Governor Bill Ritter signed Colorado House Bill 1021 into law last week, instituting what I consider to be one of the most significant changes to health insurance law in recent years. The law will require all health insurance policies in Colorado to provide coverage for both maternity care and contraception, starting next year. Without this law, people who purchase individual health insurance have very little in the way of options for maternity coverage. […]
Getting individual health insurance with maternity benefits just got a lot harder for women in Colorado. For the last few years, there have only been three major carriers that offered maternity coverage on individual policies: Golden Rule (United HealthOne), Assurant, and Rocky Mountain Health Plans. As of the end of April 2010, both Golden Rule… Read more about Options For Maternity Coverage In Colorado Disappearing Fast
Amnesty International has released a shocking and sobering report about maternal mortality in the US. In 1987, there were 6.6 maternal deaths per 100,000 live births. Two decades later, that number had risen to 13.3 deaths per 100,000 live births. Part of the increase is due to better reporting, but there are also more women dying from pregnancy complications than there were in the 80s. […]
The 2010 legislative session in Colorado got underway this week, and included the introduction of a few bills aimed at health insurance reform on a state level. HB 1008 would make it illegal for gender to be used in the determination of health insurance premiums, HB 1021 would require reproductive services to be covered by health insurance, and HB 1004 would implement standardized explanation of benefit (EOB) forms for insureds. […]
Colorado state senator Morgan Carroll has written a very persuasive article about why we should end gender-based pricing in the individual health insurance market. I agree that it makes more sense to average premiums across the entire population, but I also understand that doing so would mean a rate increase for men to offset the rate decrease for women. […]
[…] I’d like to see homebirth midwifery legalized and regulated in every state. I’d also like to see it as a covered expense on any health insurance policy that covers maternity. In Colorado, home birth midwifery is legal and regulated, but midwives have to jump through a lot of hoops to get paid on the rare occasions when their clients’ health insurance policies cover home birth expenses. […]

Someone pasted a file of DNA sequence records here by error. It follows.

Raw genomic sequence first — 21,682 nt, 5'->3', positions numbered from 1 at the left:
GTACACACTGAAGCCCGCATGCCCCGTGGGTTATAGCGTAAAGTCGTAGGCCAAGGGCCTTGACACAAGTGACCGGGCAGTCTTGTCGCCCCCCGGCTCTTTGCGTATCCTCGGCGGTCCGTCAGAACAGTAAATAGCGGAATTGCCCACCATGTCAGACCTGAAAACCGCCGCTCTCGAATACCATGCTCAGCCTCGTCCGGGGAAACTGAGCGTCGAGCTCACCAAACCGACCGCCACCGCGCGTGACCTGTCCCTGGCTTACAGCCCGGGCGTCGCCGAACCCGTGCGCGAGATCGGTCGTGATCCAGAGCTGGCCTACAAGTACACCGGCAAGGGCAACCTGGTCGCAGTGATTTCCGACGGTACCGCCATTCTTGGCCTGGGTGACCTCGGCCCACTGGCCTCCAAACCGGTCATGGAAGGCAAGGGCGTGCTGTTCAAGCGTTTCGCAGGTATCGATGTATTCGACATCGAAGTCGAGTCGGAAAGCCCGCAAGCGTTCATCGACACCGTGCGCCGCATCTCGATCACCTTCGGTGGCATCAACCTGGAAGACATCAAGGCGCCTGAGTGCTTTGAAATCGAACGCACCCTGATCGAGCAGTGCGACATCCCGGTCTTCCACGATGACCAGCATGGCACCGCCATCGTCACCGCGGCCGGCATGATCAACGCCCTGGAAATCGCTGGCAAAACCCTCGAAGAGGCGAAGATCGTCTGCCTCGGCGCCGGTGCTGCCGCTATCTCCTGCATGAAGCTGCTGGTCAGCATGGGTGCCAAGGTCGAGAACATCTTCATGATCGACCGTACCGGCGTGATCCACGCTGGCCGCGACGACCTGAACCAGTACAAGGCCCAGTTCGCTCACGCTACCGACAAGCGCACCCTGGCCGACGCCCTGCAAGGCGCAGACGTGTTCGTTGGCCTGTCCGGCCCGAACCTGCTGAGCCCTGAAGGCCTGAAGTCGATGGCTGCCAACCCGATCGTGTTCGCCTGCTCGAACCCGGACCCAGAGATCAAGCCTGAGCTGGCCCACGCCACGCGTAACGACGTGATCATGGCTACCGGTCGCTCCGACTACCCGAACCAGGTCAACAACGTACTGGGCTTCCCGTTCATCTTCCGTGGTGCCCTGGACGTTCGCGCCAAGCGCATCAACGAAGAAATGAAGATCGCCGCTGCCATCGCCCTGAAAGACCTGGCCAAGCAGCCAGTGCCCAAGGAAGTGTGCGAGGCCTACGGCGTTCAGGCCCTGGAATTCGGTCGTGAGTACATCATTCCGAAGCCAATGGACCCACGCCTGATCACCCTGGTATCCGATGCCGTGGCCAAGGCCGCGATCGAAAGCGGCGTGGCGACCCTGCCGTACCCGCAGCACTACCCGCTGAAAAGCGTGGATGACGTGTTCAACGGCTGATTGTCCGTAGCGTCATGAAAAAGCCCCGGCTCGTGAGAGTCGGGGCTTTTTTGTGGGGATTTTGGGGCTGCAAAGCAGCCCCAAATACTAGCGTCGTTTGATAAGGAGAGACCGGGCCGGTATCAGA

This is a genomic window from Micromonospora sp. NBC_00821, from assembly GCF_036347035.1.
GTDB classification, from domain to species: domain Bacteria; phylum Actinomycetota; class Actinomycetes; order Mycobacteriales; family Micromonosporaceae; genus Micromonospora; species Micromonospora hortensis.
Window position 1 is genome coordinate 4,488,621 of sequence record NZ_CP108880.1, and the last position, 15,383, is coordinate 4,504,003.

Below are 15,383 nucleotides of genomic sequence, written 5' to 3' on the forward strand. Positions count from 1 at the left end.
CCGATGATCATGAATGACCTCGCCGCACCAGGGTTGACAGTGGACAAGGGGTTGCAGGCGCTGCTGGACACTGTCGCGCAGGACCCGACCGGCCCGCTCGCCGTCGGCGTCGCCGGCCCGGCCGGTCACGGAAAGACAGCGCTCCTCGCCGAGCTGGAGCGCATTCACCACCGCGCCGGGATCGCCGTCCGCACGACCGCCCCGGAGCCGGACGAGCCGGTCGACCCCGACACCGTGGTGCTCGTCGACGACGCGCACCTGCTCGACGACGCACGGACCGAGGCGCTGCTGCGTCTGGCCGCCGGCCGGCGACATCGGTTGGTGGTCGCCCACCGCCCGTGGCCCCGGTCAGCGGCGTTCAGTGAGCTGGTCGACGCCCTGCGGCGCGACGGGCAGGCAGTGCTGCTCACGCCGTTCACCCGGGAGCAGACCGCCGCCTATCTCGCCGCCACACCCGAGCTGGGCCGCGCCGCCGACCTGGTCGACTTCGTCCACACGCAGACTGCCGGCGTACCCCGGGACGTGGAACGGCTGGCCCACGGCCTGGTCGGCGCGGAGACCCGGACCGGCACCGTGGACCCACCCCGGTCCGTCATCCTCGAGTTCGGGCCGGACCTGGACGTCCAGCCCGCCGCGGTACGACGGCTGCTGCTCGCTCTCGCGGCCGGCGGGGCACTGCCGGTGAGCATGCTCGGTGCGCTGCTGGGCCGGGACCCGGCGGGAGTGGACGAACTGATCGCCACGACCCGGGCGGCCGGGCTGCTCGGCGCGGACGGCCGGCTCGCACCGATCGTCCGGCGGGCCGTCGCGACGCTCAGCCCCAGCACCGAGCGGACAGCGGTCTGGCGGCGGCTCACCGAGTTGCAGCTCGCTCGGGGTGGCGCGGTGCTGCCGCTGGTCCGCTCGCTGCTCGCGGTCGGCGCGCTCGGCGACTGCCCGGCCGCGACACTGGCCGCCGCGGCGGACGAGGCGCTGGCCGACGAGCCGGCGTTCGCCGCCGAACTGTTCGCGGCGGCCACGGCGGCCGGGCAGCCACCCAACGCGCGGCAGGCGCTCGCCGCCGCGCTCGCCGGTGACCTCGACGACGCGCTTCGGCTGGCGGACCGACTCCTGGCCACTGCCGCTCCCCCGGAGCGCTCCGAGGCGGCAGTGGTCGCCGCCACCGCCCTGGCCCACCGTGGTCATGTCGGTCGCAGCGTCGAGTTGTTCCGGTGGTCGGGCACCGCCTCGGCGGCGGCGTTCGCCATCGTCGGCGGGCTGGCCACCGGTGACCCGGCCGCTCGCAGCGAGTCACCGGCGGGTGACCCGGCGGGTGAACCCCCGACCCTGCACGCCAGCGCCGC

[…] Was my friend’s doctor practicing defensive medicine? Probably. Was she just trained to see problems, and thus spotted one that turned out to be nothing? Whatever happened, it absolutely had an impact on the healthcare costs associated with my friend’s pregnancy and birth. Eight extra ultrasounds and 24 hours of testing and monitoring in the NICU are not cheap. […]
[…] In the current quest to reform health care, everyone is talking about controlling costs. Lowering the rate of c-sections would have a significant impact on the cost of maternity care, since vaginal births are much less expensive than surgical births. Maternity care is something that most women eventually use, and lowered costs would translate to lowered health insurance premiums for all of us. […]
[…] There really is no one-size-fits-all when it comes to health insurance. In terms of health care reform, unless someone just starts handing out free health care (without tax increases or premiums…), it will be tough to get people to agree on a single plan, or even a handful of coverage options. […]
Kathy’s article highlights the importance of truly informed consent, and points out the ways that women are swayed (manipulated?) towards opting for repeat c-sections in the name of safety, without being truly informed about the risks on both sides of the issue.